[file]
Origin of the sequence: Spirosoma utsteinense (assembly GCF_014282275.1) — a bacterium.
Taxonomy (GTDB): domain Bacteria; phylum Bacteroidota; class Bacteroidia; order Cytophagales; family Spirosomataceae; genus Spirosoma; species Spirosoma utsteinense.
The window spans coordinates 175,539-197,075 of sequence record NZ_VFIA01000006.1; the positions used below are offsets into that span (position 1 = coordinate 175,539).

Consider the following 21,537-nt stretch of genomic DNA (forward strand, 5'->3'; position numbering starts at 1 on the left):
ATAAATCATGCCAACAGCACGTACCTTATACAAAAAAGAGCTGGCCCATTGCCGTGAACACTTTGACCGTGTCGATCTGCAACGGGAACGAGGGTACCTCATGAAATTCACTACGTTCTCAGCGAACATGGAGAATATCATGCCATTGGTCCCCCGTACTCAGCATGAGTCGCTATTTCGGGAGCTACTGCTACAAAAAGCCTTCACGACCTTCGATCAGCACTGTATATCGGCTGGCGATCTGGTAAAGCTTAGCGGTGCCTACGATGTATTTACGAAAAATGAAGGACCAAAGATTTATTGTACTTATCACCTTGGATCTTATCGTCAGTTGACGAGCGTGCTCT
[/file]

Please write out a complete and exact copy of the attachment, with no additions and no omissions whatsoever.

Origin of the sequence: Spirosoma utsteinense (assembly GCF_014282275.1) — a bacterium.
Taxonomy (GTDB): domain Bacteria; phylum Bacteroidota; class Bacteroidia; order Cytophagales; family Spirosomataceae; genus Spirosoma; species Spirosoma utsteinense.
The window spans coordinates 175,539-197,075 of sequence record NZ_VFIA01000006.1; the positions used below are offsets into that span (position 1 = coordinate 175,539).

Consider the following 21,537-nt stretch of genomic DNA (forward strand, 5'->3'; position numbering starts at 1 on the left):
ATAAATCATGCCAACAGCACGTACCTTATACAAAAAAGAGCTGGCCCATTGCCGTGAACACTTTGACCGTGTCGATCTGCAACGGGAACGAGGGTACCTCATGAAATTCACTACGTTCTCAGCGAACATGGAGAATATCATGCCATTGGTCCCCCGTACTCAGCATGAGTCGCTATTTCGGGAGCTACTGCTACAAAAAGCCTTCACGACCTTCGATCAGCACTGTATATCGGCTGGCGATCTGGTAAAGCTTAGCGGTGCCTACGATGTATTTACGAAAAATGAAGGACCAAAGATTTATTGTACTTATCACCTTGGATCTTATCGTCAGTTGACGAGCGTGCTCT